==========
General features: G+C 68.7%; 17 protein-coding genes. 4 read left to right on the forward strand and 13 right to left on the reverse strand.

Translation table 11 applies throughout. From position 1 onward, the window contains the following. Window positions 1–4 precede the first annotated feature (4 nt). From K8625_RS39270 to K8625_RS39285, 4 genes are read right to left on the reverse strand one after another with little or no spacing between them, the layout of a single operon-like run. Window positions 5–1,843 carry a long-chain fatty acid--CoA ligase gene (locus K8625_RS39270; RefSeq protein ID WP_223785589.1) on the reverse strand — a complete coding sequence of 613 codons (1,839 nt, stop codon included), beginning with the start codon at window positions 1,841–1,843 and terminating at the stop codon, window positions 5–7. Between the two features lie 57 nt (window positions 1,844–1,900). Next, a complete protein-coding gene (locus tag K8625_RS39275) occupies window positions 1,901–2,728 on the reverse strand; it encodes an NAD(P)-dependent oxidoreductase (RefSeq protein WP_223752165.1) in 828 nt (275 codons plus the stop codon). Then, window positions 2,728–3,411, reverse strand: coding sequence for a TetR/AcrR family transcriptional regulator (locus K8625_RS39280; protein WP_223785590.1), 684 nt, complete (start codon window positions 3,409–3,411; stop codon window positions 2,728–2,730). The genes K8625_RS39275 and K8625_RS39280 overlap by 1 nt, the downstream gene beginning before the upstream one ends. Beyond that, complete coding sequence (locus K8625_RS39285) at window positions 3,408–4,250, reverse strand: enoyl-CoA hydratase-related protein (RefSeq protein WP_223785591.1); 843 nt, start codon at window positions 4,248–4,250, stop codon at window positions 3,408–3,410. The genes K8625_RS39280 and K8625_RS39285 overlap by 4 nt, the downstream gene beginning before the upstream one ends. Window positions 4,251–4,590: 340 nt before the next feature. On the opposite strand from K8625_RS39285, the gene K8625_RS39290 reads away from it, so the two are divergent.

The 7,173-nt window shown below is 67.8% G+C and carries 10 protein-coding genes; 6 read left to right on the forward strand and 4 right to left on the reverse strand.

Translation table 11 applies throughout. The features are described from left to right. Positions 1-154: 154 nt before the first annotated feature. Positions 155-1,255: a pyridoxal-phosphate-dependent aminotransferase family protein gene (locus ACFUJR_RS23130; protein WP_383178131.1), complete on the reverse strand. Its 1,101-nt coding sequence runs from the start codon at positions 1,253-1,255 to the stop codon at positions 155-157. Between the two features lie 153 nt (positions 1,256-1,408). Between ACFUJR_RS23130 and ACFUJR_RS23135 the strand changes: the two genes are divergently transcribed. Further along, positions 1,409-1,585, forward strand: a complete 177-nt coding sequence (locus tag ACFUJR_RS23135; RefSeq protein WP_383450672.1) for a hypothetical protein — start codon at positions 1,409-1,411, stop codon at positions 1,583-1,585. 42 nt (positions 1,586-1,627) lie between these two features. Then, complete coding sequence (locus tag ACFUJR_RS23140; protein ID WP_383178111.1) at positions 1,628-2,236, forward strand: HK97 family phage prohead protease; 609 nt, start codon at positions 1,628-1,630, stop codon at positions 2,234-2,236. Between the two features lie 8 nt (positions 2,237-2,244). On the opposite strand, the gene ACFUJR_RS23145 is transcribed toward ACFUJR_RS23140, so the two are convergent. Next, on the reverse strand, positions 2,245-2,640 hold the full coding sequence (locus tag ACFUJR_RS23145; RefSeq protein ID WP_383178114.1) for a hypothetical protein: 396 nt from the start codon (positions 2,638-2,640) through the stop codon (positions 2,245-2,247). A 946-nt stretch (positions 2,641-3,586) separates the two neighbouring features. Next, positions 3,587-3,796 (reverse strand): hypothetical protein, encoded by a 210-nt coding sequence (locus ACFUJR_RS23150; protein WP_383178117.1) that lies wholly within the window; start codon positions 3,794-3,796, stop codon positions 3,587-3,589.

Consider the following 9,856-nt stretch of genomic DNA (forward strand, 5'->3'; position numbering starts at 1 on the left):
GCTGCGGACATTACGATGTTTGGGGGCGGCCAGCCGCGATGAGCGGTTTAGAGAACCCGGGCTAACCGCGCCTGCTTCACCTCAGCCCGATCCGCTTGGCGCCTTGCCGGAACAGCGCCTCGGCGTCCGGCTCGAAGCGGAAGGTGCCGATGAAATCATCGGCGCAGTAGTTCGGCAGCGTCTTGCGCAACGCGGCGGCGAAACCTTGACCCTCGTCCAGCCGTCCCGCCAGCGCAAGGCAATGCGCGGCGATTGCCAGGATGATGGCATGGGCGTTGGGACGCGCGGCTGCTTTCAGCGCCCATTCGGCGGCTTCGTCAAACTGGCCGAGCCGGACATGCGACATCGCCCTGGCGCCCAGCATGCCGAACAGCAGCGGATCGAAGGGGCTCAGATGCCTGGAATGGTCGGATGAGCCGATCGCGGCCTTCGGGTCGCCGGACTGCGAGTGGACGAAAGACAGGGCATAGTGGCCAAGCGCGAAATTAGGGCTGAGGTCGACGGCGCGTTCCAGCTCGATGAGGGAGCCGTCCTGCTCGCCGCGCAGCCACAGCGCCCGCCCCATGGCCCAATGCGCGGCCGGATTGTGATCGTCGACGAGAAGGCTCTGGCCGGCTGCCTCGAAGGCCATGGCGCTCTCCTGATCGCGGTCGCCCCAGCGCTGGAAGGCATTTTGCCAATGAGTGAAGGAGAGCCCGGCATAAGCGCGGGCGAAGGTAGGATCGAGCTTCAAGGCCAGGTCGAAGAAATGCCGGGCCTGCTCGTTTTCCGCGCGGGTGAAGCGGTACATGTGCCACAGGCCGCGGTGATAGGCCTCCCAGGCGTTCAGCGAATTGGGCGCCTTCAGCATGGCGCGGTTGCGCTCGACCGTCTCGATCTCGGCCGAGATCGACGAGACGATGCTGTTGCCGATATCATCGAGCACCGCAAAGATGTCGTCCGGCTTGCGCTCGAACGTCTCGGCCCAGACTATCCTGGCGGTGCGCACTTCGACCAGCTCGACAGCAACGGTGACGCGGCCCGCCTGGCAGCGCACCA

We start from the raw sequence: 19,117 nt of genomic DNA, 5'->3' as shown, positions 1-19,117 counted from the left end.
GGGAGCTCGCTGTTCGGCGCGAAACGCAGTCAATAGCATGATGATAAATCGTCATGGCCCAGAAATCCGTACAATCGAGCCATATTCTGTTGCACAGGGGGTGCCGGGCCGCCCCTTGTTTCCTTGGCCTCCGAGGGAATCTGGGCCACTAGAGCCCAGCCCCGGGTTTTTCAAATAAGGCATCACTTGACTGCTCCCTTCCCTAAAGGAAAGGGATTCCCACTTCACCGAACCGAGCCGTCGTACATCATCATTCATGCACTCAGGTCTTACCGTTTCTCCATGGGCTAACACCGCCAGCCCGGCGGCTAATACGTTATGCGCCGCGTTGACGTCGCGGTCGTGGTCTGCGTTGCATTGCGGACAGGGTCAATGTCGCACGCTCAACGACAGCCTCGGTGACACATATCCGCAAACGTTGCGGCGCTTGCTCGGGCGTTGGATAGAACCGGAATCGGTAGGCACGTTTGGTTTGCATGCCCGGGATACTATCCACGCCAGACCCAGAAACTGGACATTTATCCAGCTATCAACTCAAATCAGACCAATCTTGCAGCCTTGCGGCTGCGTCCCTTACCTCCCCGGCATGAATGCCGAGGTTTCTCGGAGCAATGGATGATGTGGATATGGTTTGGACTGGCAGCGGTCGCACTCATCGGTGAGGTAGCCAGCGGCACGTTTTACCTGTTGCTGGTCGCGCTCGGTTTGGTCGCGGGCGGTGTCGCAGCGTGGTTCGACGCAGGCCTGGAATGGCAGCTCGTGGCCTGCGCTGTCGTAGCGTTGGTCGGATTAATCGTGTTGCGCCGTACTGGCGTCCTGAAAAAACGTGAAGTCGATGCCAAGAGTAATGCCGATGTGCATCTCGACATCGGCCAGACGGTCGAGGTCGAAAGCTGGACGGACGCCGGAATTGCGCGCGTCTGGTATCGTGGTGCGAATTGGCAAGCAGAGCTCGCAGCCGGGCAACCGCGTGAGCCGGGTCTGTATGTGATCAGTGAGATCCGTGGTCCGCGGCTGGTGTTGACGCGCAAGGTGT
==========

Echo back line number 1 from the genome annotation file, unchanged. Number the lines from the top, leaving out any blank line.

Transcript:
General features: G+C 68.7%; 17 protein-coding genes. 4 read left to right on the forward strand and 13 right to left on the reverse strand.